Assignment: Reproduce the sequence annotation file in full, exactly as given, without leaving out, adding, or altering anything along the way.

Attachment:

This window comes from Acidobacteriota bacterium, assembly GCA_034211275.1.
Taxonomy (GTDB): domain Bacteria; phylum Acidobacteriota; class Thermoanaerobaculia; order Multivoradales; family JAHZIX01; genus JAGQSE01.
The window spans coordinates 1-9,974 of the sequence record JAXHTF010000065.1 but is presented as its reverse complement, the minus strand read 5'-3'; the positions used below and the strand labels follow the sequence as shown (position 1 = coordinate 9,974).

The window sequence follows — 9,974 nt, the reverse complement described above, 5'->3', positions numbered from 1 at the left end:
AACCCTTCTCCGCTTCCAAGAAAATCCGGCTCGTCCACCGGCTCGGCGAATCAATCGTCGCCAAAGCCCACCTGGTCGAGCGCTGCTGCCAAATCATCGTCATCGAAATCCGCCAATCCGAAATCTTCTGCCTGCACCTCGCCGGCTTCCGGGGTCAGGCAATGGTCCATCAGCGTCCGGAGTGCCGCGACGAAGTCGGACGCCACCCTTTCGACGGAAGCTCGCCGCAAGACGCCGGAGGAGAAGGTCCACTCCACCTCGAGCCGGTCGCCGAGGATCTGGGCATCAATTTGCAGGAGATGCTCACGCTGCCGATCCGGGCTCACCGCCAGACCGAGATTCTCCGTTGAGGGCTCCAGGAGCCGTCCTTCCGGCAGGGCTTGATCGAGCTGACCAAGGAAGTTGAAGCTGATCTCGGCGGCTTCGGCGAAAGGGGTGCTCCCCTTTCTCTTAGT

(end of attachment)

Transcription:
This window comes from Acidobacteriota bacterium, assembly GCA_034211275.1.
Taxonomy (GTDB): domain Bacteria; phylum Acidobacteriota; class Thermoanaerobaculia; order Multivoradales; family JAHZIX01; genus JAGQSE01.
The window spans coordinates 1-9,974 of the sequence record JAXHTF010000065.1 but is presented as its reverse complement, the minus strand read 5'-3'; the positions used below and the strand labels follow the sequence as shown (position 1 = coordinate 9,974).

The window sequence follows — 9,974 nt, the reverse complement described above, 5'->3', positions numbered from 1 at the left end:
AACCCTTCTCCGCTTCCAAGAAAATCCGGCTCGTCCACCGGCTCGGCGAATCAATCGTCGCCAAAGCCCACCTGGTCGAGCGCTGCTGCCAAATCATCGTCATCGAAATCCGCCAATCCGAAATCTTCTGCCTGCACCTCGCCGGCTTCCGGGGTCAGGCAATGGTCCATCAGCGTCCGGAGTGCCGCGACGAAGTCGGACGCCACCCTTTCGACGGAAGCTCGCCGCAAGACGCCGGAGGAGAAGGTCCACTCCACCTCGAGCCGGTCGCCGAGGATCTGGGCATCAATTTGCAGGAGATGCTCACGCTGCCGATCCGGGCTCACCGCCAGACCGAGATTCTCCGTTGAGGGCTCCAGGAGCCGTCCTTCCGGCAGGGCTTGATCGAGCTGACCAAGGAAGTTGAAGCTGATCTCGGCGGCTTCGGCGAAAGGGGTGCTCCCCTTTCTCTTAGT